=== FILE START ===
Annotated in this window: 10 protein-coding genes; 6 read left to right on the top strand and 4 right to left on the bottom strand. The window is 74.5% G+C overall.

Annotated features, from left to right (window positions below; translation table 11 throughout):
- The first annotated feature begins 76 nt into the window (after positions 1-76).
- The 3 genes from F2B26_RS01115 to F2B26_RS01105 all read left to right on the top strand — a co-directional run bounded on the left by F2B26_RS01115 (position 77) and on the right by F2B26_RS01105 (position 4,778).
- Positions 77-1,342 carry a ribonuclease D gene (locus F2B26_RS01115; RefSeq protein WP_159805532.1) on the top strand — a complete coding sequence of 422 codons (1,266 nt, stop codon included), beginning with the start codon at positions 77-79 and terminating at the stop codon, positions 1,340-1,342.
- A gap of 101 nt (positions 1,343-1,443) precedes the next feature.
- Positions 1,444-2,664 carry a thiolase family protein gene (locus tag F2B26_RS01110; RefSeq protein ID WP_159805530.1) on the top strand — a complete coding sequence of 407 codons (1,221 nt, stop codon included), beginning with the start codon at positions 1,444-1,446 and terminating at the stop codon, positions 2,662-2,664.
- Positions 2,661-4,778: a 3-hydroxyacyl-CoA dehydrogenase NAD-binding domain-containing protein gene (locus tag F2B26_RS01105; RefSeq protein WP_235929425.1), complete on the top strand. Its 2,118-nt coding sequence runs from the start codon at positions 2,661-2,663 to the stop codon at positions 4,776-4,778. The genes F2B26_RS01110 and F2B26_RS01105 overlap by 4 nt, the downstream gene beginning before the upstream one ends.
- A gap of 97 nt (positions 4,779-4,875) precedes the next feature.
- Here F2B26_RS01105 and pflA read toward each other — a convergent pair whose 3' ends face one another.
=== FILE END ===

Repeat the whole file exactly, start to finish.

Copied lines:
Annotated in this window: 10 protein-coding genes; 6 read left to right on the top strand and 4 right to left on the bottom strand. The window is 74.5% G+C overall.

Annotated features, from left to right (window positions below; translation table 11 throughout):
- The first annotated feature begins 76 nt into the window (after positions 1-76).
- The 3 genes from F2B26_RS01115 to F2B26_RS01105 all read left to right on the top strand — a co-directional run bounded on the left by F2B26_RS01115 (position 77) and on the right by F2B26_RS01105 (position 4,778).
- Positions 77-1,342 carry a ribonuclease D gene (locus F2B26_RS01115; RefSeq protein WP_159805532.1) on the top strand — a complete coding sequence of 422 codons (1,266 nt, stop codon included), beginning with the start codon at positions 77-79 and terminating at the stop codon, positions 1,340-1,342.
- A gap of 101 nt (positions 1,343-1,443) precedes the next feature.
- Positions 1,444-2,664 carry a thiolase family protein gene (locus tag F2B26_RS01110; RefSeq protein ID WP_159805530.1) on the top strand — a complete coding sequence of 407 codons (1,221 nt, stop codon included), beginning with the start codon at positions 1,444-1,446 and terminating at the stop codon, positions 2,662-2,664.
- Positions 2,661-4,778: a 3-hydroxyacyl-CoA dehydrogenase NAD-binding domain-containing protein gene (locus tag F2B26_RS01105; RefSeq protein WP_235929425.1), complete on the top strand. Its 2,118-nt coding sequence runs from the start codon at positions 2,661-2,663 to the stop codon at positions 4,776-4,778. The genes F2B26_RS01110 and F2B26_RS01105 overlap by 4 nt, the downstream gene beginning before the upstream one ends.
- A gap of 97 nt (positions 4,779-4,875) precedes the next feature.
- Here F2B26_RS01105 and pflA read toward each other — a convergent pair whose 3' ends face one another.